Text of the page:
I was admiring a friend's redecorated office recently. As I scanned the wall, looking at framed photos and artwork, she pointed out a large cross stitch. The timeworn fabric contained the names and birth dates of a very large family, with the heading "Parents and Children." The parents were stitched in at the top, followed by twelve children, all with the same surname as my friend's husband. Separated at the end were the death dates of two of the children (one less than a year old), as well as the date the mother finished her needlework, approximately five years prior to her death, which was also recorded in the same style.
I was thinking about how fortunate her husband's family was to have kept such a treasure in their family, when my friend told me the story of how it came into their possession. It turned out that her college roommate's mother had found it at a second-hand store in Kansas. She purchased it and kept it hanging on a wall in their home. Eventually, when she was downsizing, she thought of my friend, who was getting married to a man who shared the same surname as this family. She offered it to them, and they gladly accepted it. So, in fact, the family hanging on their wall was not at all related to my friend's family, that she knew of.
I realize that there are many early-American families whose vital information was recorded by needlepoint in this fashion, particularly during the 18th and 19th centuries, so this may not be the most "unusual source." (In fact, needlework has been used to support pension claims!) That said, how many of these works of love have been destroyed by time, or handed down to second-hand stores, rather than to grateful relatives? No one in my family has inherited something like this, that I know of - what about you, dear Reader? Could an unrelated someone be lovingly displaying the genealogical evidence you have been seeking on their wall right now?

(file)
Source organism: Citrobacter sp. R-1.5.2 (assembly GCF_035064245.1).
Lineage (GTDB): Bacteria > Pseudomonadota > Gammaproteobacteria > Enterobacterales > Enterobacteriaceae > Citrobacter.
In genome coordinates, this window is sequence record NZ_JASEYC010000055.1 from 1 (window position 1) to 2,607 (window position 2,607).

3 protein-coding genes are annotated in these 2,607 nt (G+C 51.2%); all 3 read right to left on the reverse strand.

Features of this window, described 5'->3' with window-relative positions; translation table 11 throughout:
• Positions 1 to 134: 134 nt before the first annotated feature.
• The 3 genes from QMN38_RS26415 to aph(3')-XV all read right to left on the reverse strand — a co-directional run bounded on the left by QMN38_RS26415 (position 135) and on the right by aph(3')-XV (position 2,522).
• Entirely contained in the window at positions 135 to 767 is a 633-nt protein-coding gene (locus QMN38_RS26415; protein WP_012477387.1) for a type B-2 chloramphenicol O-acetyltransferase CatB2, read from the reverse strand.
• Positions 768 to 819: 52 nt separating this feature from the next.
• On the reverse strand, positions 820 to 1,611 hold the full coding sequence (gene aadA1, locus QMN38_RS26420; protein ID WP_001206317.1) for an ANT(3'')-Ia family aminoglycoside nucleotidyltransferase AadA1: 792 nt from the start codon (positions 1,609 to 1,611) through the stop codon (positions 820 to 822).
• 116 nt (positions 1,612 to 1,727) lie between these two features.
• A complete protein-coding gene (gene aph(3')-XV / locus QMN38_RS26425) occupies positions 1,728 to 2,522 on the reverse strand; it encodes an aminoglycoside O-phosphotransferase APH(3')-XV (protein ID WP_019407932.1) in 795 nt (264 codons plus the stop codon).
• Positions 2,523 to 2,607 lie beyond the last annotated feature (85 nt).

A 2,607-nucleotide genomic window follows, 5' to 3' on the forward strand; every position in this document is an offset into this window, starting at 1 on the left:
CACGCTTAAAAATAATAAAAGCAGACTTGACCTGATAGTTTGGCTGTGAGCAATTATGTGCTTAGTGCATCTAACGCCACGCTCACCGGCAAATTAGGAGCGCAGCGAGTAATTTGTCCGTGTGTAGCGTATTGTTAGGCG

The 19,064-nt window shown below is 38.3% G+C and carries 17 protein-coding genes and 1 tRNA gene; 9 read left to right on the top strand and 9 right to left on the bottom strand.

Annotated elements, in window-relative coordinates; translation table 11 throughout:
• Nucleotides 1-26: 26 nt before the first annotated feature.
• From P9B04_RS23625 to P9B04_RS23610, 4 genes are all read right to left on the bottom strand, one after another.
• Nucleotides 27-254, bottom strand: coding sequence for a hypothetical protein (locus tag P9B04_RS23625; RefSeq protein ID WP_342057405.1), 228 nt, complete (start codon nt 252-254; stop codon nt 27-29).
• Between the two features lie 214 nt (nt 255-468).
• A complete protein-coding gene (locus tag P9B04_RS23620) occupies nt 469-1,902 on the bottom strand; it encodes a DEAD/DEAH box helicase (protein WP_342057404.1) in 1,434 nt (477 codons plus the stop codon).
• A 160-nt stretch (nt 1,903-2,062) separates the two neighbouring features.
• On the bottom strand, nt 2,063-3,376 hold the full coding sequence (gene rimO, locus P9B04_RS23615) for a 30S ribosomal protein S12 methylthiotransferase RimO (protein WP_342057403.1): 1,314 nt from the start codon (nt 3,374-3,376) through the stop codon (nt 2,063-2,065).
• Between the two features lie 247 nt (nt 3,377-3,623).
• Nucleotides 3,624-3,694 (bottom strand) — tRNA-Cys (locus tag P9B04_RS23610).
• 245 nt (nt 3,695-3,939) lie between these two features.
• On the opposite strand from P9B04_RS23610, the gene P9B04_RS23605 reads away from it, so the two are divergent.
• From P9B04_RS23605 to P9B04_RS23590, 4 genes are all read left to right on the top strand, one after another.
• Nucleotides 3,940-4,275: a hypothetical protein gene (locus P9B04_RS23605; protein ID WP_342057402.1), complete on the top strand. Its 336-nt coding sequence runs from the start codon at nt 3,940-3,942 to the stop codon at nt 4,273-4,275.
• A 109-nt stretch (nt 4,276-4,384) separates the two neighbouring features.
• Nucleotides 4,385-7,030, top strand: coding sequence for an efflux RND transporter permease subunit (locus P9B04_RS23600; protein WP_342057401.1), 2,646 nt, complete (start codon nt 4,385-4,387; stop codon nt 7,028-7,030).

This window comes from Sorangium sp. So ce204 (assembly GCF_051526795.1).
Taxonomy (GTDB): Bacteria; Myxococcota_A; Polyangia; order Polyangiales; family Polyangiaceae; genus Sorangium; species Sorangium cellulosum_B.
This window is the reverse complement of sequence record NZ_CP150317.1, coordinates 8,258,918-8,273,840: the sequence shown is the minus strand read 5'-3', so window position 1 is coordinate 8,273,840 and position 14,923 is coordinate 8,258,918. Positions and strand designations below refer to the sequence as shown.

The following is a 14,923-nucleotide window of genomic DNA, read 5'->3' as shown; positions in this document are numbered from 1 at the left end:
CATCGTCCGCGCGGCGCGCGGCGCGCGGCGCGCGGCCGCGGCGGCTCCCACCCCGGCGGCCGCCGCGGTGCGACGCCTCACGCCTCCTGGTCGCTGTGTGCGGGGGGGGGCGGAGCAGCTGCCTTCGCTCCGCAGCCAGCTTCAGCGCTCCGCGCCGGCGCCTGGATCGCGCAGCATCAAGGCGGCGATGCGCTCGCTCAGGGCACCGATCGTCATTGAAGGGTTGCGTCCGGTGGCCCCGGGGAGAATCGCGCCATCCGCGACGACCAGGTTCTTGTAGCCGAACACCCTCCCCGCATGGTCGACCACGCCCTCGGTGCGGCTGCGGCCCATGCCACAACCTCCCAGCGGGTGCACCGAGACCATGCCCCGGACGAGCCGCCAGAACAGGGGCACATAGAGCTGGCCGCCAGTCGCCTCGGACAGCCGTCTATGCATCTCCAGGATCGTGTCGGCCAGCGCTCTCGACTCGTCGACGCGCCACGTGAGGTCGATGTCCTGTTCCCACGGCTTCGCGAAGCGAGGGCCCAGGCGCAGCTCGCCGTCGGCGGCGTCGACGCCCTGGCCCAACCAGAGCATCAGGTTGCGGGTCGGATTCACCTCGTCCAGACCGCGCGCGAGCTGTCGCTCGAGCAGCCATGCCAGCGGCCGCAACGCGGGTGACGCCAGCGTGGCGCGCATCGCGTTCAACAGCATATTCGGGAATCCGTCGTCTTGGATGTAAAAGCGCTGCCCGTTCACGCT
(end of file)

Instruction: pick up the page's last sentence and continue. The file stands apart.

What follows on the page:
My friend treasures this handwork, and happily agreed when I offered to help her learn more about this family. Using the dates sewn into this fabric, I was easily able to find a Find A Grave entry in Kansas for the mother of this family, which is where we found a beautiful tribute from her obituary. We'll do a little more digging... wouldn't it be amazing if it turned out that her husband actually WAS related??
As far as I know, the only direct ancestor of mine who comes close to sharing my birthday is Sabra Almeda Lake Dixon, my great-great-great grandmother. She was born 17 July 1824, one day away, and nearly 150 years before, my birthday. You might remember Sabra from my post about her mother and half-sister for Week 22: So Far Away, or from the post about her husband, William Wilkinson Dixon for Week 4: Invite to Dinner.
I was happy to find this lovely tribute to her. It is amazing that she outlived her husband and eleven of her fifteen children! I'm proud to have her as my almost-birthday-buddy.
1. "Sabra Dixon Called After Long Illness," Deseret News (Utah), Saturday, 18 July 1908, page 24; Utah Digital Newspapers (www.newspapers.lib.utah.edu : accessed 14 Sept 2018).
My great-great-great-grandfather, Edwin Stratford, is an excellent candidate for this week's post. He worked diligently in several fields (including some actual fields) - I am always inspired by his accomplishments when I read about his life.
According to information recorded in newsprint and biographies by his relatives (found on FamilySearch), Edwin spent his early years working as a gardener on an estate in Maldon, Essex, England. The son of a cabinet maker, Edwin was the eldest of ten children. For a short time prior to his work as a gardener, he sold newspapers in London, while the family briefly lived there. At the age of 19, he also labored as a missionary for his church, and, after marrying in 1855, he and his wife, Marianna Crabb Stratford, emigrated to the United States. During their six-year-journey West, he performed farm labor, and earned money chopping wood. He also acted in church leadership roles and supported his growing family.
Once they arrived in Utah, in the Fall of 1861, he built a house in Farmington, for which he bartered labor for goods and materials. By 1864, he had moved his family to Cache Valley, Utah, where he built another house, and started a farm. In this community he built "canals and canyon roads." He also commenced work as a school teacher in Millville, two miles away. During this period he served as the county assessor and collector. He remained in Cache Valley until 1872.
As you can see in the above (and following) clippings from his obituary in the Ogden Daily Standard, Edwin was able to transfer his skills toward many different enterprises. But he was still just getting started!
As a gardener myself, this next paragraph warms my heart. Knowing that he carried his passion for flowers all the way from his teen years in England, to the untamed desert environs of Utah - literally making the desert bloom - brings me so much joy and connection to this man. I also love the description of his strong character at the end.